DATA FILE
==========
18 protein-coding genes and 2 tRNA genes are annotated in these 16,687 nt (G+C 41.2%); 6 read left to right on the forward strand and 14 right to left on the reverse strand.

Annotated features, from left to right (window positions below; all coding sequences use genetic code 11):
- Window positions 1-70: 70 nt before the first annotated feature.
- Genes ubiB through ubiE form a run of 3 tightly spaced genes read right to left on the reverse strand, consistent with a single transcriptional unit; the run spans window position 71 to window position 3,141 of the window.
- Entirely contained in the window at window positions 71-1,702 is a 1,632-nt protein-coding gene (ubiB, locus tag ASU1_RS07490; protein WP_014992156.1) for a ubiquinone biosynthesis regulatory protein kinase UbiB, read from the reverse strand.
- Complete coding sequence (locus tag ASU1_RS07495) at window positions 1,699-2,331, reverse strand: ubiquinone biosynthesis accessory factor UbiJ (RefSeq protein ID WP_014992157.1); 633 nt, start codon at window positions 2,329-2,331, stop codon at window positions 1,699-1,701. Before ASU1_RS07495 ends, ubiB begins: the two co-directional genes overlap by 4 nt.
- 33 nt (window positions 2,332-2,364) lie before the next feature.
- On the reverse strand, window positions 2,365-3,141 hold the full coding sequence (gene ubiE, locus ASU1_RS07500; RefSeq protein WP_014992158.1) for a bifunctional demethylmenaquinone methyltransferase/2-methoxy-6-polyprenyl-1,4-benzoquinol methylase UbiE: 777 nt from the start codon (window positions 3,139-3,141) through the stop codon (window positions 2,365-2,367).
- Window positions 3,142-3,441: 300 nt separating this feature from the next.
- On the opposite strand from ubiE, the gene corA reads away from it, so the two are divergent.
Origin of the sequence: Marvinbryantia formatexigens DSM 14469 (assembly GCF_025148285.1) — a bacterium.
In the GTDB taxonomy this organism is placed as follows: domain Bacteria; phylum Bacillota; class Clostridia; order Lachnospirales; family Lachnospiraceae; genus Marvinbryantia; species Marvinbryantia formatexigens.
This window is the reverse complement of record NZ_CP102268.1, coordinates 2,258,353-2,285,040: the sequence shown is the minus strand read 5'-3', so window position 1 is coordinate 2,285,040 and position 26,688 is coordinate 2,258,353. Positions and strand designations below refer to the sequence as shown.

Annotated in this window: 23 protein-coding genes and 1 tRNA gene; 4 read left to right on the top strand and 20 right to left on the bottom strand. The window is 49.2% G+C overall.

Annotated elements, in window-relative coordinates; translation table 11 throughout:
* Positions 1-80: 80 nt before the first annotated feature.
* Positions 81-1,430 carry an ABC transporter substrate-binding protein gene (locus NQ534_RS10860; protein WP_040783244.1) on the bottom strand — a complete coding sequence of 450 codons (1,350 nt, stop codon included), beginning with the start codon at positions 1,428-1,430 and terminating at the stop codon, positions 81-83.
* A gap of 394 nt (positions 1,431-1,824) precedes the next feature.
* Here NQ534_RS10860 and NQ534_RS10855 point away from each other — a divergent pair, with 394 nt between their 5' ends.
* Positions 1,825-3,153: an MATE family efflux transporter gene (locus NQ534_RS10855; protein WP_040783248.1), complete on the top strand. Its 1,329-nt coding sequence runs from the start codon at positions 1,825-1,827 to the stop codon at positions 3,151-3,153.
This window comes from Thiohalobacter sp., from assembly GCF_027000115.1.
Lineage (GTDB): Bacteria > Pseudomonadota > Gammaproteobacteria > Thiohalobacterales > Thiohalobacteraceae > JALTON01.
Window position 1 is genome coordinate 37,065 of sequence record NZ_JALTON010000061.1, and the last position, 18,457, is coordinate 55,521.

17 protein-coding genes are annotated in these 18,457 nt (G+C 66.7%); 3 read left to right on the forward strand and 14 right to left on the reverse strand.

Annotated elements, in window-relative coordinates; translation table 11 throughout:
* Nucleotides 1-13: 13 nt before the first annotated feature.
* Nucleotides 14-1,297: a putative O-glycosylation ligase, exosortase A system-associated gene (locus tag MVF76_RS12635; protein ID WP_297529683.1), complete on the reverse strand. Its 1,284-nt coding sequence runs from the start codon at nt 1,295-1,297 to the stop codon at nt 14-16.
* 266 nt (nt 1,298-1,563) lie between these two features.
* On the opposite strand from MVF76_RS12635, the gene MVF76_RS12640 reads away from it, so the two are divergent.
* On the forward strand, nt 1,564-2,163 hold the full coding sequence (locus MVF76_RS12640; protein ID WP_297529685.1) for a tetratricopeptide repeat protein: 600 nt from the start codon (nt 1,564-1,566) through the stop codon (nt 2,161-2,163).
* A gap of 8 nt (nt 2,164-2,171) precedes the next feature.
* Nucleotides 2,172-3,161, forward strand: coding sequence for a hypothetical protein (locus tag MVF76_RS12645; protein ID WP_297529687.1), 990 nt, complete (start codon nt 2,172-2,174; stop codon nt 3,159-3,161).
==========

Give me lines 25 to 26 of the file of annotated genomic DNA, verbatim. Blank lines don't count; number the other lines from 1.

Annotated elements, in window-relative coordinates; translation table 11 throughout:
* Nucleotides 1-13: 13 nt before the first annotated feature.